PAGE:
Fabio: Indeed The Four of the Apocalypse… was the film that marked our meeting with Lucio Fulci. He appeared to us immediately as an important person, determined, but the first approach was not easy. We were coming with the guarantee of one of the strongest Italian publishers, but certainly we had to pay the price of this first meeting. I was happy with the choices that Fulci allowed us: the West Coast music; groups like Crosby Stills & Nash, Simon and Garfunkel; The Eagles were very dear to me, so it was not so difficult to cope with the task.
The soundtrack has a dimension of intimacy – the main topic of the film is a journey, a kind of dramatic catharsis. The character of Chaco is told with a more acidic musical theme, but all other characters are punctuated by the individual songs. We saw the full movie before starting to write. At that time we did not work as it is today, the film was studied in Moviola and we were taking notes. Then each of us came back into his own studio to throw down the working hypotheses. The choice of the working group, we faced with our producer: a Neapolitan percussionist very popular at the time, Tony Esposito, performed the drums and percussion. A great guitarist from Milan, Massimo Luca, came alongside me in all parts of acoustic and electric guitar. And many other good musicians joined us in the project. As interpreters of the songs we challenged the two members of a Dutch band, but in the end only one of them managed to come to Rome. The musical product has met all, a huge production, a good soundtrack and record.
Daz: The follow-up film was very different – Il cav. Costante Nicosia demoniaco ovvero: Dracula in Brianza (aka Dracula in the Provinces). At this stage, did you feel like you were already developing a relationship with Lucio? At what stage does the composer become involved in a film?
Fabio: Dracula in Brianza is a completely different film, a sort of comedy with horror influences, used as an element of the story. A funny story, a refined and biting political satire. In fact it is the story of a businessman who turns into a vampire that sucks the blood of its employees. Being the second second film with Lucio, the relationship grew significantly, but we did not have the feeling that they have become milestones. The soundtrack was very different from typical comedy with a few moments of sounds from Transylvania. Very often we composers join the movie near the end, at the beginning of the post.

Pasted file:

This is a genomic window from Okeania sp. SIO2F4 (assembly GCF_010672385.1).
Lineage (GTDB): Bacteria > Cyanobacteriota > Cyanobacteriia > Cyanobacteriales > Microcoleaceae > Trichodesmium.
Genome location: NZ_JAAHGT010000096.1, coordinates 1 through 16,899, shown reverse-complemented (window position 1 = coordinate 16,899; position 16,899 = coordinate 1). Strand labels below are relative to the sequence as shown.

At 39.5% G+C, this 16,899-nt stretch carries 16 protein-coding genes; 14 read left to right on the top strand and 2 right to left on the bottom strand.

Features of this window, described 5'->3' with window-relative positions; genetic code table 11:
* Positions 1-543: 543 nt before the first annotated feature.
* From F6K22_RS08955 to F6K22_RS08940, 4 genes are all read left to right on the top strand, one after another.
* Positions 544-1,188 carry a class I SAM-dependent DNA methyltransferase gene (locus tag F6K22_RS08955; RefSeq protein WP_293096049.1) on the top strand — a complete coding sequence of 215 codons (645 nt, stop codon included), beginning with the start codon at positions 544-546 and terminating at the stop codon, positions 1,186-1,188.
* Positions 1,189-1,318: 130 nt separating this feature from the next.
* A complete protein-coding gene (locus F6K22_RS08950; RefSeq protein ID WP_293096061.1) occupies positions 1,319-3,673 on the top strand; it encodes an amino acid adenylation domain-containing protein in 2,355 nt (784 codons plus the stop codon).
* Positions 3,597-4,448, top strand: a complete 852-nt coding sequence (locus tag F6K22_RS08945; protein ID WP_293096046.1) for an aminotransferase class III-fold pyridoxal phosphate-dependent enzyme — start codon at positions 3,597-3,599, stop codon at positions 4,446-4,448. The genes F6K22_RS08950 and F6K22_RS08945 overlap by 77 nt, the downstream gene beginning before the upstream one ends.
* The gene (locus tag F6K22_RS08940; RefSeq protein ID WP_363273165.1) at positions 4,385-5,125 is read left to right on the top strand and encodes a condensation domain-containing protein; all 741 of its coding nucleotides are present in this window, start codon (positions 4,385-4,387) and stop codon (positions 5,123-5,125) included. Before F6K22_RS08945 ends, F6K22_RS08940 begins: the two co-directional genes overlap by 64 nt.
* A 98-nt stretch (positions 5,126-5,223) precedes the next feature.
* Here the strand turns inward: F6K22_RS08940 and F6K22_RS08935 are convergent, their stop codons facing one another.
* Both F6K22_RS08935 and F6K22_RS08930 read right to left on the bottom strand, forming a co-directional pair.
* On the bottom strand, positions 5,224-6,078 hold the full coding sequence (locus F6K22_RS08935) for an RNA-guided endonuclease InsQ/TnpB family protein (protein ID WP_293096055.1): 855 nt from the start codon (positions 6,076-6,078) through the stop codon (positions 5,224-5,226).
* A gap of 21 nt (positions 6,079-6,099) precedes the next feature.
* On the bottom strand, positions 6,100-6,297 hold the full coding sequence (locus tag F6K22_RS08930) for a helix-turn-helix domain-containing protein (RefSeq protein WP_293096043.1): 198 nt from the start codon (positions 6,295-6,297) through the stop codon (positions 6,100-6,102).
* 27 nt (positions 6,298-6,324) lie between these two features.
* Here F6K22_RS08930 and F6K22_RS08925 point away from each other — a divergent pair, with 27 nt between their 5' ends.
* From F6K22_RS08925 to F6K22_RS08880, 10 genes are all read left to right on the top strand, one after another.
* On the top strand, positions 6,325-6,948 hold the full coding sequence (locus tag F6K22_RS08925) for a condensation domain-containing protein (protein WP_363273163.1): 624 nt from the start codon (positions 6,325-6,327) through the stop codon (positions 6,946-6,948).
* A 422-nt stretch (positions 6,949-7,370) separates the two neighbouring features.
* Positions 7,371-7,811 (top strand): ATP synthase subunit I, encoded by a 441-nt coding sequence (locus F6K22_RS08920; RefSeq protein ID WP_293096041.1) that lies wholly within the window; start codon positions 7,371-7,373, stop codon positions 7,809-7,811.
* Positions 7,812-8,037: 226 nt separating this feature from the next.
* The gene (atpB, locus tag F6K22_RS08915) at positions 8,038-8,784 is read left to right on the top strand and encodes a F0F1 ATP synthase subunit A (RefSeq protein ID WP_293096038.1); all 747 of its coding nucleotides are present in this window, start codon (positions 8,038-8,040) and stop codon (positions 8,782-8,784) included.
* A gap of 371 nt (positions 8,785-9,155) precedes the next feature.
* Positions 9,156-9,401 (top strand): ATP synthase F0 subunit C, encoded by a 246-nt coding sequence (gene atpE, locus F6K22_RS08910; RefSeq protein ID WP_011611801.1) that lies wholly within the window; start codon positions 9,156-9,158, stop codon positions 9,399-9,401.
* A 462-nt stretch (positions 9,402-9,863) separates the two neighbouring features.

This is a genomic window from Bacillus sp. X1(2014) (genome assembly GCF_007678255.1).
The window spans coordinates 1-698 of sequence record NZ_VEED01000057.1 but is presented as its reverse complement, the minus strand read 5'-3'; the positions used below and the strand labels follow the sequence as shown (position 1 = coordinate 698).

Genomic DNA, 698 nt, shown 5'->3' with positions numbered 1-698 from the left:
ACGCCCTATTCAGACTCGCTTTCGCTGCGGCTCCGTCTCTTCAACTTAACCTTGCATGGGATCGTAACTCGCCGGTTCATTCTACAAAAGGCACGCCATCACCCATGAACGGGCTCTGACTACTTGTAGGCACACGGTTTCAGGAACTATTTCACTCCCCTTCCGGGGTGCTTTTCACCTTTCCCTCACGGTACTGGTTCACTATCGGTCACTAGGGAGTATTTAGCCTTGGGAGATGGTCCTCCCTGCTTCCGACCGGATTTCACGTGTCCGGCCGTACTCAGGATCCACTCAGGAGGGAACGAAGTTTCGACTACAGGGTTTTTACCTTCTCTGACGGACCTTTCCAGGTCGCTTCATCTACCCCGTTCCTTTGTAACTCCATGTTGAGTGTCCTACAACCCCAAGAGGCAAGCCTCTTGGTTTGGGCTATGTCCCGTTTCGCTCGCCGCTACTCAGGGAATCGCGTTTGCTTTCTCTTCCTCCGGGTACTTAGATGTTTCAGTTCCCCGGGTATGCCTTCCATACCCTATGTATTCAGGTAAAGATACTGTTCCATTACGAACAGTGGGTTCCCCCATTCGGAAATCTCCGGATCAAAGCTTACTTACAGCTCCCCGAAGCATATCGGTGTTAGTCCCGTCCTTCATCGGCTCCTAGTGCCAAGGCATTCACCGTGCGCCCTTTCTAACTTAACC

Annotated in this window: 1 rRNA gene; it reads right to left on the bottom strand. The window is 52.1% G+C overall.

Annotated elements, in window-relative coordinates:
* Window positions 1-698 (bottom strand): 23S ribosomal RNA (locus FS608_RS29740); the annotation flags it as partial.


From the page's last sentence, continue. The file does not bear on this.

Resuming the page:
Daz: What can you tell me about Magnetic System? There are moments on the music to Godzilla that sound very similar to your later score to Zombi 2.
FF – Magnetic System was an idea of our record production, the desire to transform the composing group Bixio-Frizzi-Tempera into a band with a discographic lifetime. So we chose this name – the cover of the disc is taken from an assembled picture rather than an original. Unfortunately this Godzilla record remains the only experience of this kind, which would not have a follow-up. The reason why the theme of Godzilla seems a bit an archetypal theme of Zombi 2, probably lies in the fact that, after the split of our trio, each one of us returned to reclaim some ideas that there had been when we working together. That’s why, despite the thematic evolution, the Zombi 2 theme has a different texture and charm decidedly more appetising, the echoes of that previous experience are perfectly perceived.
Daz: Sette note in nero (“Seven Notes in Black” aka The Psychic, 1977) What can you tell me about the writing and performing of the score? How do you think your music had changed by this stage?
FF – Sette notte in nero begins to bring us towards the darker soul, a more giallo-like side of Lucio Fulci. The writing of music passed through the creation of the seven notes jingle, which I personally wrote on the piano at home. Franco came to hear my idea and he was very enthusiastic, and from there went on to write the rest. It is rather a classic thriller, through the contribution of Tempera there is much of the perod atmosphere of Italian soundtracks of that time, a little dated and very fascinating. Again we worked with the orchestra and measure ourselves with as much of the mystery and magic that Lucio begins to put in his films. The relationship with him grew and for me also in the relationship with myself.